One night at the recent Bishops’ Conference, a number of us were sitting around talking when someone remarked on something surprising. He said there had been greatly increased numbers at his Easter Masses, which was hardly what one would expect after all the bad news in churches in recent times. This, however, matched my own experience. There were more people in the Cathedral on Easter morning than I can recall in any of my time here. And other bishops had the same thing to report. What had happened?
Recently I was at a meeting that involved a priest who is a leading commentator on film and television or, if you like, ‘popular culture’. In a coffee break, following a chance remark by some bishop or church bureaucrat, our popular culture man began holding forth on the need for us all to be watching reality television in order to be in touch with the prevailing values in our society.
We Australians are a sceptical lot. And for the most part I would say ‘Thank heavens for that’. We take the promises of politicians with very large doses of salt, distrust corporate leaders and have a keen ear for anything that sounds too good to be true. How, then, am I to speak about the most extraordinary ‘too good to be true’ story of all time?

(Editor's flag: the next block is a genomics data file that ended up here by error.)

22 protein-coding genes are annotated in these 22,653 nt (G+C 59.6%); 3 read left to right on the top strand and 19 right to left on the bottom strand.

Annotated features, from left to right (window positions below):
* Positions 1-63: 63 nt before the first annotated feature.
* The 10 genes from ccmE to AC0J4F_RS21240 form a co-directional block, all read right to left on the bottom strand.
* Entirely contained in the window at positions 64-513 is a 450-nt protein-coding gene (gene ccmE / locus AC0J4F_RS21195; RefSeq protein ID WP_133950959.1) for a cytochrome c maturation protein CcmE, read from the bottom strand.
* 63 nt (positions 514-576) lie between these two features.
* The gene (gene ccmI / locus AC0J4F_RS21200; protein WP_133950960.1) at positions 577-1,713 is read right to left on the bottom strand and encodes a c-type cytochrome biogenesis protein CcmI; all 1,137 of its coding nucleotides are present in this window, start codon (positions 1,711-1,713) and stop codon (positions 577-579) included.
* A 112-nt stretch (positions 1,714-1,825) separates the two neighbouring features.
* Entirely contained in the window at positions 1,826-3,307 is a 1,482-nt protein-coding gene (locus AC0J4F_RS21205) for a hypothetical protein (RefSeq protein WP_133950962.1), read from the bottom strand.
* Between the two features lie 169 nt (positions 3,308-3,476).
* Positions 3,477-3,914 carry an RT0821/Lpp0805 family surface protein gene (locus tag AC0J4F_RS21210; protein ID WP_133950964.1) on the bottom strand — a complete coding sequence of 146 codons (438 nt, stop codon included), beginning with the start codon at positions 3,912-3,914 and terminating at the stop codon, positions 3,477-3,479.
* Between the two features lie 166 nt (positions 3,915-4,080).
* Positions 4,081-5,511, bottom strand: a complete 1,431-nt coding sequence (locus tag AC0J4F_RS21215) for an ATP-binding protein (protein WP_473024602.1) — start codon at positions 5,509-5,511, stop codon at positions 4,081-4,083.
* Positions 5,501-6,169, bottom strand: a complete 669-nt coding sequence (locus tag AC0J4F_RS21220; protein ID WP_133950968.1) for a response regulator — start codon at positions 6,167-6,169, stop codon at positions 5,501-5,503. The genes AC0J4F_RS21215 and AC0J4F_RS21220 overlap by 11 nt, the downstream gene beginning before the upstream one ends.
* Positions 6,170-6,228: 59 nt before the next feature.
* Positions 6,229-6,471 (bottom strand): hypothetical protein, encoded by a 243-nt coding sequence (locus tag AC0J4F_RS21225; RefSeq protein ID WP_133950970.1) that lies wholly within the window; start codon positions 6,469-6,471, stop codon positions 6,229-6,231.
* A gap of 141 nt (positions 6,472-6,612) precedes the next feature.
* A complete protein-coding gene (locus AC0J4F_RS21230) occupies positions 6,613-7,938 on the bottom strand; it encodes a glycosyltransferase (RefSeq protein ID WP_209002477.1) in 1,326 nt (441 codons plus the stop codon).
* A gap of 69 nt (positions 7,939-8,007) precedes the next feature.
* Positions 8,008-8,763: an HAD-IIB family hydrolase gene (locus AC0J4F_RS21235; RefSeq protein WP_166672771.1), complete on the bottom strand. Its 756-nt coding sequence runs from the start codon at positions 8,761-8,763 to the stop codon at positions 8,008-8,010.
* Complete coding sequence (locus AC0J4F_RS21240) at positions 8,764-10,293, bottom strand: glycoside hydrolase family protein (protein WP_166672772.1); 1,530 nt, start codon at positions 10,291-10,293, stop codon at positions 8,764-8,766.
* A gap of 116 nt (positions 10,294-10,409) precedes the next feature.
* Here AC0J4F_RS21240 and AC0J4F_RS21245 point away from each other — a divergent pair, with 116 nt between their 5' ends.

It is now public knowledge that Cardinal Pell has been convicted on five charges relating to sexual abuse of minors, concerning two people, boys at the time of the alleged offences, one living and one now dead. The matter has become public because a second trial, on other offences, has been abandoned, removing the risk of the present verdict influencing another jury’s thinking.